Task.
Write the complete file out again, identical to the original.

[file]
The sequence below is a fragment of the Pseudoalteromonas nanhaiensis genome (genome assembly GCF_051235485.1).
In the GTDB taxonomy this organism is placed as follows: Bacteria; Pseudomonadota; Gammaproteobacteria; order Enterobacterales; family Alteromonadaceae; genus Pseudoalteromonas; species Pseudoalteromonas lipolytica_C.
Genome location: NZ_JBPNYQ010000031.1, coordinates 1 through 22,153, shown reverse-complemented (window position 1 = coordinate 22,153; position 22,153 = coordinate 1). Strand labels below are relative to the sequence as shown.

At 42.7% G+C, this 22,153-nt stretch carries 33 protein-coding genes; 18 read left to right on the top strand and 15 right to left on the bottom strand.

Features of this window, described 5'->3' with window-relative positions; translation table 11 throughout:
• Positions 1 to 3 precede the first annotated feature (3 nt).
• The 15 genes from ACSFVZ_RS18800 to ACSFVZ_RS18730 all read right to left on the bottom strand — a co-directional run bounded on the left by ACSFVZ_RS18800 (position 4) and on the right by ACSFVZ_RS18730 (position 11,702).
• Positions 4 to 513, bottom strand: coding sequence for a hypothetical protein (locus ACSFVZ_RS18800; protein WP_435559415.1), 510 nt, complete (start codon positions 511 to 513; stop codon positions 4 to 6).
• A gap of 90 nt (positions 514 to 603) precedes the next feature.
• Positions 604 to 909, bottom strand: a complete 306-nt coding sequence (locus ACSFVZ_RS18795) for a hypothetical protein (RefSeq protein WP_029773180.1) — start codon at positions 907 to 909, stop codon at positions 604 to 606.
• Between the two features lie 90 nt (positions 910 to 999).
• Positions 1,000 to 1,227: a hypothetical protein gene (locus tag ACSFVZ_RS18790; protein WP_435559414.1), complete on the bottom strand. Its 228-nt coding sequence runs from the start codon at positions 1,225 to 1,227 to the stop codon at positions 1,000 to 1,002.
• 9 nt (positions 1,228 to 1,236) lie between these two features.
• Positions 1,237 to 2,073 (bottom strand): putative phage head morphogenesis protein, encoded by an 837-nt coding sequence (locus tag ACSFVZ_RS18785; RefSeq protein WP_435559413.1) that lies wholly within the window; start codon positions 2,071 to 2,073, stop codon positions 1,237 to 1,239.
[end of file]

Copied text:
The sequence below is a fragment of the Pseudoalteromonas nanhaiensis genome (genome assembly GCF_051235485.1).
In the GTDB taxonomy this organism is placed as follows: Bacteria; Pseudomonadota; Gammaproteobacteria; order Enterobacterales; family Alteromonadaceae; genus Pseudoalteromonas; species Pseudoalteromonas lipolytica_C.
Genome location: NZ_JBPNYQ010000031.1, coordinates 1 through 22,153, shown reverse-complemented (window position 1 = coordinate 22,153; position 22,153 = coordinate 1). Strand labels below are relative to the sequence as shown.

At 42.7% G+C, this 22,153-nt stretch carries 33 protein-coding genes; 18 read left to right on the top strand and 15 right to left on the bottom strand.

Features of this window, described 5'->3' with window-relative positions; translation table 11 throughout:
• Positions 1 to 3 precede the first annotated feature (3 nt).
• The 15 genes from ACSFVZ_RS18800 to ACSFVZ_RS18730 all read right to left on the bottom strand — a co-directional run bounded on the left by ACSFVZ_RS18800 (position 4) and on the right by ACSFVZ_RS18730 (position 11,702).
• Positions 4 to 513, bottom strand: coding sequence for a hypothetical protein (locus ACSFVZ_RS18800; protein WP_435559415.1), 510 nt, complete (start codon positions 511 to 513; stop codon positions 4 to 6).
• A gap of 90 nt (positions 514 to 603) precedes the next feature.
• Positions 604 to 909, bottom strand: a complete 306-nt coding sequence (locus ACSFVZ_RS18795) for a hypothetical protein (RefSeq protein WP_029773180.1) — start codon at positions 907 to 909, stop codon at positions 604 to 606.
• Between the two features lie 90 nt (positions 910 to 999).
• Positions 1,000 to 1,227: a hypothetical protein gene (locus tag ACSFVZ_RS18790; protein WP_435559414.1), complete on the bottom strand. Its 228-nt coding sequence runs from the start codon at positions 1,225 to 1,227 to the stop codon at positions 1,000 to 1,002.
• 9 nt (positions 1,228 to 1,236) lie between these two features.
• Positions 1,237 to 2,073 (bottom strand): putative phage head morphogenesis protein, encoded by an 837-nt coding sequence (locus tag ACSFVZ_RS18785; RefSeq protein WP_435559413.1) that lies wholly within the window; start codon positions 2,071 to 2,073, stop codon positions 1,237 to 1,239.